Stanford researchers find infant blood markers predict childhood mental health

A newfound link between levels of “bad” cholesterol at birth and subsequent childhood behavior could help identify and treat people who are prone to experiencing depression and other mental difficulties.

Stanford researchers have shown that levels of cholesterol and fat in a newborn’s blood can reliably predict that child’s psychological and social health five years later. If confirmed, the discovery could point to new ways for monitoring or treating mental illnesses, such as depression, early on in childhood.

Stanford researchers believe they have found a correlation between “bad” cholesterol and a child’s mental health development. (Image credit: istockphotos)

The results correlated lipids in newborn’s umbilical cord blood with teacher ratings of the children’s mental health at about five years of age. Children born with more “bad” cholesterol and triglycerides (a type of fat, or lipid, that circulates in the blood) were more likely to receive poor teacher ratings than were their peers with higher levels of “good” cholesterol and lower triglyceride levels.

Psychology professor Ian Gotlib was senior author on the study published in Psychological Science. He said the next step is to find out whether the role of fat is merely correlative, and thus serving as a marker of the root biological processes at work, or actually causative, and therefore a promising target for therapeutic interventions such as dietary changes or pharmaceuticals.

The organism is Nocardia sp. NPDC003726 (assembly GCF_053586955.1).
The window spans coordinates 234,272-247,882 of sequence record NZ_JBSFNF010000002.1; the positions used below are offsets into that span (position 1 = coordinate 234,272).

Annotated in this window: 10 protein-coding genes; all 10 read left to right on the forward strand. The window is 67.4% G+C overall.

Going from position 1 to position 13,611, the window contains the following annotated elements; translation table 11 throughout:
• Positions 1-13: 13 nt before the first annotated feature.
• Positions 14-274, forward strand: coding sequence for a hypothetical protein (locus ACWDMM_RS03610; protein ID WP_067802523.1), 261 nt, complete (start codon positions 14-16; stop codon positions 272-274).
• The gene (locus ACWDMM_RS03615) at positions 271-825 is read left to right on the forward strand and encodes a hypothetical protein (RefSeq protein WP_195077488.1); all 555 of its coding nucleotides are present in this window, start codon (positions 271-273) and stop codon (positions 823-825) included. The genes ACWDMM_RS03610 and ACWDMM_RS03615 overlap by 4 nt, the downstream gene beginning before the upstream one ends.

“Our study is a launchpad into so many other lines of research,” said Gotlib, who is the David Starr Jordan Professor in the Department of Psychology at Stanford’s School of Humanities and Sciences. “We are excited to see where this goes.”

Erika Manczak, lead author on the study, began the work as a postdoctoral fellow in Gotlib’s lab. “It is surprising that from so early in life, these easily accessible and commonly examined markers of blood lipid levels have this predictive correlation for future psychological outcomes,” said Manczak, who is now an assistant professor of psychology at Denver University. “What our study showed is really an optimistic finding because lipids are relatively easy to manipulate and influence.”

The scientists don’t yet know how fat levels might be related to the observed psychological behavior in children. But the findings dovetail with growing evidence concerning the influence of fat on immune system function. In adults, some studies have found a role for the immune system in maintaining psychological wellbeing. By extending this investigation into children, the Stanford study begins to reveal factors related to the onset of emotional difficulties and mental illnesses, which are on the rise globally.

“The prevalence of depression is increasing with every generation at every age, along with suicide attempts and completions,” Gotlib said. “Over the last few decades, we’ve done a wonderful job of reducing the rates and impact of many physical disorders. Yet we’ve done poorly in reducing mental disorders. Finding potential new early predictors of mental health, as this study has, is therefore a critical step forward.”